A survey released on today’s Cycle to Work Day has found that in post-coronavirus Britain, cycling is set to overtake public transport as a preferred choice of commuting, with the percentage of people who say they plan to get to their jobs by bike doubling.
The survey, from law firm Irwin Mitchell, has also underlined what any number of previous polls over the years have established – there is big demand for cycling as a way of getting to work, but what puts people off getting on their bikes is the perception that it is too dangerous to ride on the road.
Commissioned from YouGov and carried out online on 10 and 11 June, the survey of 2,089 adults aged 18-plus found that 13 per cent of people said they planned to cycle to work post-lockdown, compared to 6 per cent who did so previously.
That put cycling in third place overall, behind driving their own car, at 58 per cent, and walking, the preferred way of getting to work for 26 per cent of the population.
Those figures represent big increases from the pre-lockdown proportions, when 39 per cent went to work by car and 17 per cent walked. Previously, 11 per cent travelled by bus and 8 per cent took a train, with cycling trailing in fifth place.
Peter Lawrence, a specialist serious injury lawyer with the firm, which is affiliated to the All Party Parliamentary Group for Cycling and Walking, said: “During such challenging times it’s been uplifting to see new cyclists on the road and it’s certainly given me a boost seeing so many people cycling to maintain a healthy mind and body.
“With lockdown restrictions continuing to be eased, we’re seeing a return to busy roads and traffic that makes cycling a very different proposition to back in March, when social distancing was first introduced.
“We don’t want to put anyone off cycling and are delighted that the Government has committed to making it safer, but its proposed changes won’t happen overnight. In the meantime, cyclists and vehicle drivers need to continue to champion the collective and supportive ethos we’ve seen since the start of the pandemic.
“With businesses reopening and employees commuting by bike and car we need people to drive and ride sensibly, at the right speed. Sadly, we see all too often the life-changing impact road injuries have on innocent individuals and their families.”
Other findings from the survey include:
A total of 12 per cent of British households took up cycling during lockdown.
31 per cent of 18-24-year-olds have taken up cycling, as have 30 per cent of students surveyed.
Of those questioned just over one in four – 26 per cent – said they are likely to continue cycling post Covid-19.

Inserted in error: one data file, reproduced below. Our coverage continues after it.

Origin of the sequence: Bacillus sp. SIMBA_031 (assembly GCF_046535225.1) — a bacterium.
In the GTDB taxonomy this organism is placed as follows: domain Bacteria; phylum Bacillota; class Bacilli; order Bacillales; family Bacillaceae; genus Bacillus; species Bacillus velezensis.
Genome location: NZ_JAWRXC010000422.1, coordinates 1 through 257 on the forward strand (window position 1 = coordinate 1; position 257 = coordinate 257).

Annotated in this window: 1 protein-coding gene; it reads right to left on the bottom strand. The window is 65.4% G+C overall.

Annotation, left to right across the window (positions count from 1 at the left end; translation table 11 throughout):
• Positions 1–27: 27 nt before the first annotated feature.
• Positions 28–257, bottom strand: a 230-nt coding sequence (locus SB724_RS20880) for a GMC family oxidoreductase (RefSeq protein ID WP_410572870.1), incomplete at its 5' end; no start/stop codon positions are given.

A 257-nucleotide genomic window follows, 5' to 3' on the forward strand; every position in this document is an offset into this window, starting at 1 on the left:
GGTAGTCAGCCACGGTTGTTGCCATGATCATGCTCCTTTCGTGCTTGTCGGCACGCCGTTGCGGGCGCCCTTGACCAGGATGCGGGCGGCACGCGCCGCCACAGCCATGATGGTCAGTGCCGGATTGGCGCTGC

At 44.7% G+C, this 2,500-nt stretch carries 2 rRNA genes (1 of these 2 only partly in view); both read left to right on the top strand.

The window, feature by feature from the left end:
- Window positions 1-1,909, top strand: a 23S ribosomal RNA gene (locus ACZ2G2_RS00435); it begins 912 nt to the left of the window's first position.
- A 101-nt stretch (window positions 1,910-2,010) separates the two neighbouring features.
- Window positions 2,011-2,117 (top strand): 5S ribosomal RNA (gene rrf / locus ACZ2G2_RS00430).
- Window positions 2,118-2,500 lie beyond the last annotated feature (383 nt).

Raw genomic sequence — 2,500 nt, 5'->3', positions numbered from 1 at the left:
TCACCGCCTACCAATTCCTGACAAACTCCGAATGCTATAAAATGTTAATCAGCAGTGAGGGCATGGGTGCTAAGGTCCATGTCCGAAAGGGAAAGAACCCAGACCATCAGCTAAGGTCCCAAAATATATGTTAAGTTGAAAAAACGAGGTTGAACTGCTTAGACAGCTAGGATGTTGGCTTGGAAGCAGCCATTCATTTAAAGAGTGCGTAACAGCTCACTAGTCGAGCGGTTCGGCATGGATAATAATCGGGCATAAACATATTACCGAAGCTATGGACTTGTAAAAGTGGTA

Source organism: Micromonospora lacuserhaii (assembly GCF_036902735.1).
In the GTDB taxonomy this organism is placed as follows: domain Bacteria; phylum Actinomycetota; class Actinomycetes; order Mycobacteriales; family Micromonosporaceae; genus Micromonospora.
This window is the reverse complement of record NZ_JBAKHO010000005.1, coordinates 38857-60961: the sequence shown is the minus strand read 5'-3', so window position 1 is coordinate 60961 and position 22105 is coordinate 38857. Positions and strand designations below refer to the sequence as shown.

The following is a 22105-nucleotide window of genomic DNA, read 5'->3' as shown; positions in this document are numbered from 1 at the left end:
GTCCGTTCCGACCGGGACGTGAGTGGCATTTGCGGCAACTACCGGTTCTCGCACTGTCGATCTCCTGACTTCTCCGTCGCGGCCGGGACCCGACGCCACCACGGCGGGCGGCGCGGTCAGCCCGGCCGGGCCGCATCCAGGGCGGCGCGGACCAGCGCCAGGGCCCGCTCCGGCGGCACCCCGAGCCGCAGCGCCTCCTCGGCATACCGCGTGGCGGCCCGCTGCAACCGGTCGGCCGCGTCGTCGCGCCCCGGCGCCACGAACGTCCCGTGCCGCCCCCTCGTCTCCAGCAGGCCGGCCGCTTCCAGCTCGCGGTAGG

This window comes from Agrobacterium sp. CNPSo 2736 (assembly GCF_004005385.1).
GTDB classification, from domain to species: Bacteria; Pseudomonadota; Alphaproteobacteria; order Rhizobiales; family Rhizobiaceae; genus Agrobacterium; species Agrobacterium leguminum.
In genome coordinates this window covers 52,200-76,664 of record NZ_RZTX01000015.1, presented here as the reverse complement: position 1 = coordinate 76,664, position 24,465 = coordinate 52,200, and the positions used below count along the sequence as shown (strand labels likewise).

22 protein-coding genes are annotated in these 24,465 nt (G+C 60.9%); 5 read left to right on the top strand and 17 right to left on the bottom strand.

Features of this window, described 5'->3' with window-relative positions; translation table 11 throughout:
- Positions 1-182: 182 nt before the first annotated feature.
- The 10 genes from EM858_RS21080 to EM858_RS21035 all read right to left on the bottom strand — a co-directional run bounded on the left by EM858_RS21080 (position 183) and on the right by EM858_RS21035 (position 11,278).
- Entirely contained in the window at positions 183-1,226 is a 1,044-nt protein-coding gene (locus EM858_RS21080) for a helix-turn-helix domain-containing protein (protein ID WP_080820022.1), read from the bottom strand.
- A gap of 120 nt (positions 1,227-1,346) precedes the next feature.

Too much traffic on the roads – 33 per cent – followed by a lack of designated and segregated cycle lanes – 21 per cent – were the biggest factors preventing people from cycling.
A personal lack of cycling experience put off 12 per cent, while 8 per cent said a lack of facilities in the workplace such as showers and changing rooms were also a barrier to cycling.
Lawrence added: “That just over a quarter of respondents say they are likely to continue cycling post Covid-19 is quite telling about the safety of our roads, particularly before the pandemic.
“The government says there’s a once in a lifetime opportunity to change habits. Given the survey’s findings and ministers’ pledge to increase cycling and walking rates we now hope that the number of people who feel safe to cycle increases, leading to permanent change.”
Unsurprisingly, as lockdown continues to ease in the four nations of the UK, albeit at different paces, there has been a flurry of surveys regarding commuting by bike.
On Tuesday, a survey commissioned by Network Rail to mark its new partnership with Cycling UK found that one in five people plan to cycle at least part of their route to work.
As we reported on Monday, however, Sports Marketing Surveys – the company that compiles sales data for industry body the Bicycle Association – has suggested that the profile of people commuting by bike could undergo a significant change post-pandemic.
It said: “For one thing pre-Covid cycling commuters tend to be younger people living in urban areas or slightly older white-collar workers incorporating cycling as part of a commute in tandem with public transport,” SMS explained.
“However, as the lock down in the UK eases, it is precisely these groups who are finding that office presence, and therefore commuting, is not currently required.
“Metropolitan office employers have largely been the group best able to accommodate working from home,” it said, citing research from The Centre for Cities, “with footfall weakest in major metropolitan areas with a substantial office footprint, including London, Manchester and Liverpool.”
Simon has been news editor at road.cc since 2009, reporting on 10 editions and counting of pro cycling’s biggest races such as the Tour de France, stories on issues including infrastructure and campaigning, and interviewing some of the biggest names in cycling. A law and languages graduate, published translator and former retail analyst, his background has proved invaluable in reporting on issues as diverse as cycling-related court cases, anti-doping investigations, and the bike industry. He splits his time between London and Cambridge, and loves taking his miniature schnauzer Elodie on adventures in the basket of her Elephant Bike.